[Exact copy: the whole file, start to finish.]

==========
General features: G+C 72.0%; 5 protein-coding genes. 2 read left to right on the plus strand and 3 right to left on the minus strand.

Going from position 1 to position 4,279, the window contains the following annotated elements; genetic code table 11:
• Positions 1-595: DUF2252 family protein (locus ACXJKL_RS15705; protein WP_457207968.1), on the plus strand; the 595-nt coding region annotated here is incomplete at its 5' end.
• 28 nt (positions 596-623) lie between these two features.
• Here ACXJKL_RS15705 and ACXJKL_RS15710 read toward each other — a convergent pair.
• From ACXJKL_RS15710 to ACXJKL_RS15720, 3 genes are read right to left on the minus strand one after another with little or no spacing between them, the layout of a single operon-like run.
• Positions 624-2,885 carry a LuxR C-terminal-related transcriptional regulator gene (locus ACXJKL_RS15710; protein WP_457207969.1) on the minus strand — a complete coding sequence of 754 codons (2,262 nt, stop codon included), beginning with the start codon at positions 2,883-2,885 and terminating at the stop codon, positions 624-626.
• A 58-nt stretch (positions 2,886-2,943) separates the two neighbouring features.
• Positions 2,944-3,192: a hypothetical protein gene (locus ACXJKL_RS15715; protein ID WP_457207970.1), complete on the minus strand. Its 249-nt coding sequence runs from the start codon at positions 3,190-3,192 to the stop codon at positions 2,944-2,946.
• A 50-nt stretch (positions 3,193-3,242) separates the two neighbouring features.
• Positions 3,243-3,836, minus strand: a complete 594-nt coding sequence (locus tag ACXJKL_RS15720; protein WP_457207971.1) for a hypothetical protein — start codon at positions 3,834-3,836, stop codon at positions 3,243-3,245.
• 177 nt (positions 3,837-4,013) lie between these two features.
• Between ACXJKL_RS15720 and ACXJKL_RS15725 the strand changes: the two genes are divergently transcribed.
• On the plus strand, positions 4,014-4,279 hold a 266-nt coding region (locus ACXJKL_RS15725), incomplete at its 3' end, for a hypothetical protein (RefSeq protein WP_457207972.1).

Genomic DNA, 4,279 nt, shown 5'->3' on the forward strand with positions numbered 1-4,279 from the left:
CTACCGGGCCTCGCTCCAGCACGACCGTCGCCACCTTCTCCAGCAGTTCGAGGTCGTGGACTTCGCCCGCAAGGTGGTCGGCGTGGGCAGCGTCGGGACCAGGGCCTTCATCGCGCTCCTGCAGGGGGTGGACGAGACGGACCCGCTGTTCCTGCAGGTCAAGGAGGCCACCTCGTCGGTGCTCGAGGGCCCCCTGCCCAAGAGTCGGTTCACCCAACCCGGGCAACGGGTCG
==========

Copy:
General features: G+C 72.0%; 5 protein-coding genes. 2 read left to right on the plus strand and 3 right to left on the minus strand.

Going from position 1 to position 4,279, the window contains the following annotated elements; genetic code table 11:
• Positions 1-595: DUF2252 family protein (locus ACXJKL_RS15705; protein WP_457207968.1), on the plus strand; the 595-nt coding region annotated here is incomplete at its 5' end.
• 28 nt (positions 596-623) lie between these two features.
• Here ACXJKL_RS15705 and ACXJKL_RS15710 read toward each other — a convergent pair.
• From ACXJKL_RS15710 to ACXJKL_RS15720, 3 genes are read right to left on the minus strand one after another with little or no spacing between them, the layout of a single operon-like run.
• Positions 624-2,885 carry a LuxR C-terminal-related transcriptional regulator gene (locus ACXJKL_RS15710; protein WP_457207969.1) on the minus strand — a complete coding sequence of 754 codons (2,262 nt, stop codon included), beginning with the start codon at positions 2,883-2,885 and terminating at the stop codon, positions 624-626.
• A 58-nt stretch (positions 2,886-2,943) separates the two neighbouring features.
• Positions 2,944-3,192: a hypothetical protein gene (locus ACXJKL_RS15715; protein ID WP_457207970.1), complete on the minus strand. Its 249-nt coding sequence runs from the start codon at positions 3,190-3,192 to the stop codon at positions 2,944-2,946.
• A 50-nt stretch (positions 3,193-3,242) separates the two neighbouring features.
• Positions 3,243-3,836, minus strand: a complete 594-nt coding sequence (locus tag ACXJKL_RS15720; protein WP_457207971.1) for a hypothetical protein — start codon at positions 3,834-3,836, stop codon at positions 3,243-3,245.
• 177 nt (positions 3,837-4,013) lie between these two features.
• Between ACXJKL_RS15720 and ACXJKL_RS15725 the strand changes: the two genes are divergently transcribed.
• On the plus strand, positions 4,014-4,279 hold a 266-nt coding region (locus ACXJKL_RS15725), incomplete at its 3' end, for a hypothetical protein (RefSeq protein WP_457207972.1).

Genomic DNA, 4,279 nt, shown 5'->3' on the forward strand with positions numbered 1-4,279 from the left:
CTACCGGGCCTCGCTCCAGCACGACCGTCGCCACCTTCTCCAGCAGTTCGAGGTCGTGGACTTCGCCCGCAAGGTGGTCGGCGTGGGCAGCGTCGGGACCAGGGCCTTCATCGCGCTCCTGCAGGGGGTGGACGAGACGGACCCGCTGTTCCTGCAGGTCAAGGAGGCCACCTCGTCGGTGCTCGAGGGCCCCCTGCCCAAGAGTCGGTTCACCCAACCCGGGCAACGGGTCG